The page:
My friend Sreto Borojević, who died aged 56-years-old last October, was a refugee from the break up of Yugoslavia in the early 1990s.
He eventually came to settle in Fitzrovia where he worked as a caretaker at a mansion block, a children’s playground, and as a volunteer care worker.
He became a well-known personality in the neighbourhood, earning a reputation as a kind, loyal and generous friend to a great many people.
Always an early riser he would love to experience the city as it awoke. From his home in Newman Street he would be up and out before 5am through the back door to Rathbone Street, across Charlotte and Goodge Streets, enjoying a brisk walk through the quiet of the early hour while day broke, witnessing the neighbourhood as it came to life.
Heading for his first cup of coffee of the day up Tottenham Court Road to Warren Street he would greet early morning workers, street sweepers clearing up the discarded remains of the night before; some of the many people who would become his friends, sharing the news, talking about football, and about what was going on in the world.
Sitting in a cafe in Tottenham Street — he was usually the first customer through the door at 6am — he would open two or more papers. Intellectual and worldly-wise he would scour The Times and The Guardian for news about the Balkans, sport, and the lives of those who live on in the obituaries.
Then he would set about to work on the many duties he took on. Shopping and caring for a friend, walking dogs, feeding cats, ensuring the residents under his care had what they needed, that post was sorted, rubbish removed, gates unlocked, then later locked, and that the daily maintenance was attended to.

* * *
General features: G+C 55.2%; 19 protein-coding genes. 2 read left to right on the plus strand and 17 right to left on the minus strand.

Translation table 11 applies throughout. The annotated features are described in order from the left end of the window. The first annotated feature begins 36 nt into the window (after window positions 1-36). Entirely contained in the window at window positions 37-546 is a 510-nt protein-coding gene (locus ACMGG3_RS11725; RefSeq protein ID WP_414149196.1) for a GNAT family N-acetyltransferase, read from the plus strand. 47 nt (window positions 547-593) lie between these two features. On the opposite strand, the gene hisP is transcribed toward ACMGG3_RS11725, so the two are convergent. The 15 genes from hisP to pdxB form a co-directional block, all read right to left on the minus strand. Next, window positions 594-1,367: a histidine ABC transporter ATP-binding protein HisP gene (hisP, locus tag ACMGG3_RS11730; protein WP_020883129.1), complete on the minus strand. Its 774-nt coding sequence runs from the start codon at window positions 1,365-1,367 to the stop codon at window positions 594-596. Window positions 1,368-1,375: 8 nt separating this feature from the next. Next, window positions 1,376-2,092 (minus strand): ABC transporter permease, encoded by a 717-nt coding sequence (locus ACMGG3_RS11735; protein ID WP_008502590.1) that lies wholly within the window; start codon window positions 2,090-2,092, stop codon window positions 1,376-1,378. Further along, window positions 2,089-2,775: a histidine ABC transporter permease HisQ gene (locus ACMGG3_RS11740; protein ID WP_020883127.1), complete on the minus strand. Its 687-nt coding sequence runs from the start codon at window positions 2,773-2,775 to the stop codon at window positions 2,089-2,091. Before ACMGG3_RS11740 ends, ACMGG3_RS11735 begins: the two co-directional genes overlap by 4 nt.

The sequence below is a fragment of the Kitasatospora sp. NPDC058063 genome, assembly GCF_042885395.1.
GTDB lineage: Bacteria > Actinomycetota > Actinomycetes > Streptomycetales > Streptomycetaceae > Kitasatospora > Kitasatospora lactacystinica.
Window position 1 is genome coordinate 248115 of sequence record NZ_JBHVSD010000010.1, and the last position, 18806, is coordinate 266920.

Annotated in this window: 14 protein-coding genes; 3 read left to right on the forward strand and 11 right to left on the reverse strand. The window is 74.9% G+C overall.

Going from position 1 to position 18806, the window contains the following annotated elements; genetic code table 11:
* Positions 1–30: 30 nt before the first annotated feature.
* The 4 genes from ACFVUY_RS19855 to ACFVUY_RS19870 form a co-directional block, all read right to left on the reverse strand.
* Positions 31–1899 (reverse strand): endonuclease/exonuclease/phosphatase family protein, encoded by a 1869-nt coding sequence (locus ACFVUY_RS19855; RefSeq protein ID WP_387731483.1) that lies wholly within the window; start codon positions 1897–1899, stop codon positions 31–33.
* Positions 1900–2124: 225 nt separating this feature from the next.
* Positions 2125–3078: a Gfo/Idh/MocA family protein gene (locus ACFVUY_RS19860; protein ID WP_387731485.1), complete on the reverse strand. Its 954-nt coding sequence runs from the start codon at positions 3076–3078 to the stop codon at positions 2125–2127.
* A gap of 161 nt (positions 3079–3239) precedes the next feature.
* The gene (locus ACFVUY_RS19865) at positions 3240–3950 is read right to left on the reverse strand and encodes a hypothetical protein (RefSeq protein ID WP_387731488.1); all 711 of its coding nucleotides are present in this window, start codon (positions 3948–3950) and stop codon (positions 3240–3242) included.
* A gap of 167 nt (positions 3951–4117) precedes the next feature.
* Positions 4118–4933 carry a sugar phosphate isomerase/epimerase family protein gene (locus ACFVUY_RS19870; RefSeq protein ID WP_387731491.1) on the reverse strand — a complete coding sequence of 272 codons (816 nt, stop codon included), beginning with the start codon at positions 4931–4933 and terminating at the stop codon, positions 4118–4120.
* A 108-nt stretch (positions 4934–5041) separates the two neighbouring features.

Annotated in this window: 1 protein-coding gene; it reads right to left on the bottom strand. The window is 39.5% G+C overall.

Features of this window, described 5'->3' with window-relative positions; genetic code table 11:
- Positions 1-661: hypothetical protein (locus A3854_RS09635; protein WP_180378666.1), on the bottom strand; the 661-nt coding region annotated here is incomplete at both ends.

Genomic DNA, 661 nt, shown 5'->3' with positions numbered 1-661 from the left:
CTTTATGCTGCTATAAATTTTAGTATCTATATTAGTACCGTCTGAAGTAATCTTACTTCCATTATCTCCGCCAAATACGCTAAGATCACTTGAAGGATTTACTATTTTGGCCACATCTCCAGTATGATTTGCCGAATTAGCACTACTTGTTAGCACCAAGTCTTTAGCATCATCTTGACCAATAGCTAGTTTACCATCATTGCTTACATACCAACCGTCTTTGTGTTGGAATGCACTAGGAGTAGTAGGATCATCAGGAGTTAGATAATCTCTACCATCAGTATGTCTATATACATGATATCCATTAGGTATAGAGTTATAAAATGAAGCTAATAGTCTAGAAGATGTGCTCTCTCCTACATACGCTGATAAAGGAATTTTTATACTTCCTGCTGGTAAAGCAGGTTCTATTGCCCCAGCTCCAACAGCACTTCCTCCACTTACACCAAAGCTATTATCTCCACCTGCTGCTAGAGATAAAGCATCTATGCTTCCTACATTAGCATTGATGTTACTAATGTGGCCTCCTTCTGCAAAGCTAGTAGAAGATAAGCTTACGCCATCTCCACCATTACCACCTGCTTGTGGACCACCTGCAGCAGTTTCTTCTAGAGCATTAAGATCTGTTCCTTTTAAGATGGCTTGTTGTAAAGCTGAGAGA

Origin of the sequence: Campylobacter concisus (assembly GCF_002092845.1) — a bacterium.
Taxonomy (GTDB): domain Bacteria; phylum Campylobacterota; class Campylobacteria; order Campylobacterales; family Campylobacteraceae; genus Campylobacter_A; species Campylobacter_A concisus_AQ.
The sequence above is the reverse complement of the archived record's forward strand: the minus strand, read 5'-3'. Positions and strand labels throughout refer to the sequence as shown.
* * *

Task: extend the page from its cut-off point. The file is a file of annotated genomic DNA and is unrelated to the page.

Taking a break he would seek out a cafe for a late breakfast. Perhaps later in the day a short drink in a pub. Always making time to greet and chat with the owners and workers wherever he was.
He would keep in touch with friends and family sending photos from his phone of himself in places with food, drink, dogs, cats, people. Passing comment on life with his own inimitable humour.
As he hurried crisscrossing the West End districts on a chore he would take note of the many changes and movements of urban life — new neighbours, new businesses, shops and cafes opening and closing. New friends to make.
Always busy but always looking out for others. Now dearly missed but fondly remembered.
Sreto was born in Split, a city on the Adriatic coast in what was then Croatia, one of the six republics of The Socialist Federal Republic of Yugoslavia, and what is today the independent Republic of Croatia.
His parents were Marija (neé Barac) and Đuro Borojević. They had four children. Three girls: Kosa, Danica, and Dragica; and one boy, Sreto who was the youngest. Kosa died in July 2022. Danica and Dragica live in Split.
Sreto completed his early education and medical college in Split. He qualified as a medical nurse in 1983 and was then called to complete his obligatory one year of national army service.
He then started to work at his local hospital. Although his medical expertise was in the field of physiotherapy, he worked as a medical technician in the pathology department until the start of the war in 1991 which led to the disintegration of Yugoslavia.
He then flew from Belgrade to London, and then travelled to Edinburgh. His initial idea was to look for a work as a physiotherapist, but he instead enrolled at the University of Edinburgh where he completed a BA (Hons) in Sociology.
From Edinburgh he moved to London where did a variety of jobs and living at various addresses before eventually working as a caretaker at Lancaster Court in Newman Street and where he also made his home.
Although he led a busy life he always made time to visit his homeland Croatia at least once a year. And it was to Croatia that his body was returned and where his funeral was held.
Sreto Borojević: born Split, 20 October 1966; died London, 22 October 2022.